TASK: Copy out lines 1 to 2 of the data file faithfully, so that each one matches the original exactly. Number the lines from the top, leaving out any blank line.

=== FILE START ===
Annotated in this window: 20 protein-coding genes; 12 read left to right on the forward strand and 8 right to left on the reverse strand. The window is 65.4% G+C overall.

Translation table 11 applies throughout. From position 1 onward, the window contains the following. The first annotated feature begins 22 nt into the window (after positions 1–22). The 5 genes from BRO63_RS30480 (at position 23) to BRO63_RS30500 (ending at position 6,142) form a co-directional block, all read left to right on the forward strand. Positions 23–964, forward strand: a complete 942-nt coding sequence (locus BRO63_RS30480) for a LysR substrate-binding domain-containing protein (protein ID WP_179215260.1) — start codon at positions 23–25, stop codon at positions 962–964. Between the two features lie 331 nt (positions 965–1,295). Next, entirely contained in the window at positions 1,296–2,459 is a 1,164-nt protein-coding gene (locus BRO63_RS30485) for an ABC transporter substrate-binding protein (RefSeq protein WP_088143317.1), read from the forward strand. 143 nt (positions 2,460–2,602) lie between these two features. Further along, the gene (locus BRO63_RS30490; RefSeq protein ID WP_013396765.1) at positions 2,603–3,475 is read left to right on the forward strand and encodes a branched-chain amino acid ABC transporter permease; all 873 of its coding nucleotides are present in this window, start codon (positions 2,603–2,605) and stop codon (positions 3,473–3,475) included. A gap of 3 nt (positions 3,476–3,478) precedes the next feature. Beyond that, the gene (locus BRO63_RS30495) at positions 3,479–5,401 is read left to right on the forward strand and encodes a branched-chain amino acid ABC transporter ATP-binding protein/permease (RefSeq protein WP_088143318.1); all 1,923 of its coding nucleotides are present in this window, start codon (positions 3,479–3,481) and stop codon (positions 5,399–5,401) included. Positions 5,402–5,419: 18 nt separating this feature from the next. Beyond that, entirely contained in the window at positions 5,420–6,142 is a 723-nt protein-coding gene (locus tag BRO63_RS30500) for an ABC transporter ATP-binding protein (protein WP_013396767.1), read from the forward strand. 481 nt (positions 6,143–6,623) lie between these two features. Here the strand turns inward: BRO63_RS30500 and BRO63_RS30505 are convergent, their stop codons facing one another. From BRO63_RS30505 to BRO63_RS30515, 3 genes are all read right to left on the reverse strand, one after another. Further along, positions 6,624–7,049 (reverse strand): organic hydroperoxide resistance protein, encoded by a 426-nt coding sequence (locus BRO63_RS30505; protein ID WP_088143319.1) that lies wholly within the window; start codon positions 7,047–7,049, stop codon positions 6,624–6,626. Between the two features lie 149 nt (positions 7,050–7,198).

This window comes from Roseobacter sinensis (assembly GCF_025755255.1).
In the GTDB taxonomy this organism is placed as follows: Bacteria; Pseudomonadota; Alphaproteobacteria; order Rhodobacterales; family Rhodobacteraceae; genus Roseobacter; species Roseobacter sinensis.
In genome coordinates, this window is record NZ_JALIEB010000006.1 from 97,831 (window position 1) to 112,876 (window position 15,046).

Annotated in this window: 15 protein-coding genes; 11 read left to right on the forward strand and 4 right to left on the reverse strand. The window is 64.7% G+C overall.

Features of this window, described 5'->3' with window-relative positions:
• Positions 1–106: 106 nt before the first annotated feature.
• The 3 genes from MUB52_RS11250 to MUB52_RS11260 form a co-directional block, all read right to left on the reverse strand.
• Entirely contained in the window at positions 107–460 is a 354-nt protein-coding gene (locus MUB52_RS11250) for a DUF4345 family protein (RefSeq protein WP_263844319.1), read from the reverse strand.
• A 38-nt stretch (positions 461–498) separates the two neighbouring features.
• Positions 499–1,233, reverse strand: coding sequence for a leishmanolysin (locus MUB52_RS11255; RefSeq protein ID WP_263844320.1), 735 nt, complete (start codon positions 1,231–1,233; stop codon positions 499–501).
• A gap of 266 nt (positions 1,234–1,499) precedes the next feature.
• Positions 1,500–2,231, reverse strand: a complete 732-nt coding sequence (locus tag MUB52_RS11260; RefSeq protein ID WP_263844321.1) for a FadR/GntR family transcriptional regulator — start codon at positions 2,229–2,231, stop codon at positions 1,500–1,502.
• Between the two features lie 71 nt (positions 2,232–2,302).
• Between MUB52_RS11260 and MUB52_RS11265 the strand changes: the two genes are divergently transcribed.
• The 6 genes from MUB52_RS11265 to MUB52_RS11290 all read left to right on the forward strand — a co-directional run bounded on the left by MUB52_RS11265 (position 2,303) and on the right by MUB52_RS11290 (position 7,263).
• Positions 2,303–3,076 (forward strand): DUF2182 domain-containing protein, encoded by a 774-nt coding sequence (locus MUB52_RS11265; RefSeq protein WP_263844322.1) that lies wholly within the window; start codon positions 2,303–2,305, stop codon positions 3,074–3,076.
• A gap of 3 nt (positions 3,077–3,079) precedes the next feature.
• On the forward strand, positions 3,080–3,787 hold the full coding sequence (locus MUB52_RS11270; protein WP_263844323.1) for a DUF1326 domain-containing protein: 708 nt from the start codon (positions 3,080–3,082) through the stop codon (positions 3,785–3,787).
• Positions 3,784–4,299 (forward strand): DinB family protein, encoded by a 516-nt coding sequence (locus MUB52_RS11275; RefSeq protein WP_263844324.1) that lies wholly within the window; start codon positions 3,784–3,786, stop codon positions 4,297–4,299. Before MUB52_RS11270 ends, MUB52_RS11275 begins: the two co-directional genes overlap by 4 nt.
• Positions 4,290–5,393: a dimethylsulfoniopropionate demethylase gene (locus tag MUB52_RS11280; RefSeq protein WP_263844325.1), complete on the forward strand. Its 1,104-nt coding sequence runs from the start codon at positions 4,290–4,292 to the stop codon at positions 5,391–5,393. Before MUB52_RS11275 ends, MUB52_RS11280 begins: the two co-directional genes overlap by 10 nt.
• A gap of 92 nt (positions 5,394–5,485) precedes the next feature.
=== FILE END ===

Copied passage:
Annotated in this window: 20 protein-coding genes; 12 read left to right on the forward strand and 8 right to left on the reverse strand. The window is 65.4% G+C overall.

Translation table 11 applies throughout. From position 1 onward, the window contains the following. The first annotated feature begins 22 nt into the window (after positions 1–22). The 5 genes from BRO63_RS30480 (at position 23) to BRO63_RS30500 (ending at position 6,142) form a co-directional block, all read left to right on the forward strand. Positions 23–964, forward strand: a complete 942-nt coding sequence (locus BRO63_RS30480) for a LysR substrate-binding domain-containing protein (protein ID WP_179215260.1) — start codon at positions 23–25, stop codon at positions 962–964. Between the two features lie 331 nt (positions 965–1,295). Next, entirely contained in the window at positions 1,296–2,459 is a 1,164-nt protein-coding gene (locus BRO63_RS30485) for an ABC transporter substrate-binding protein (RefSeq protein WP_088143317.1), read from the forward strand. 143 nt (positions 2,460–2,602) lie between these two features. Further along, the gene (locus BRO63_RS30490; RefSeq protein ID WP_013396765.1) at positions 2,603–3,475 is read left to right on the forward strand and encodes a branched-chain amino acid ABC transporter permease; all 873 of its coding nucleotides are present in this window, start codon (positions 2,603–2,605) and stop codon (positions 3,473–3,475) included. A gap of 3 nt (positions 3,476–3,478) precedes the next feature. Beyond that, the gene (locus BRO63_RS30495) at positions 3,479–5,401 is read left to right on the forward strand and encodes a branched-chain amino acid ABC transporter ATP-binding protein/permease (RefSeq protein WP_088143318.1); all 1,923 of its coding nucleotides are present in this window, start codon (positions 3,479–3,481) and stop codon (positions 5,399–5,401) included. Positions 5,402–5,419: 18 nt separating this feature from the next. Beyond that, entirely contained in the window at positions 5,420–6,142 is a 723-nt protein-coding gene (locus tag BRO63_RS30500) for an ABC transporter ATP-binding protein (protein WP_013396767.1), read from the forward strand. 481 nt (positions 6,143–6,623) lie between these two features. Here the strand turns inward: BRO63_RS30500 and BRO63_RS30505 are convergent, their stop codons facing one another. From BRO63_RS30505 to BRO63_RS30515, 3 genes are all read right to left on the reverse strand, one after another. Further along, positions 6,624–7,049 (reverse strand): organic hydroperoxide resistance protein, encoded by a 426-nt coding sequence (locus BRO63_RS30505; protein ID WP_088143319.1) that lies wholly within the window; start codon positions 7,047–7,049, stop codon positions 6,624–6,626. Between the two features lie 149 nt (positions 7,050–7,198).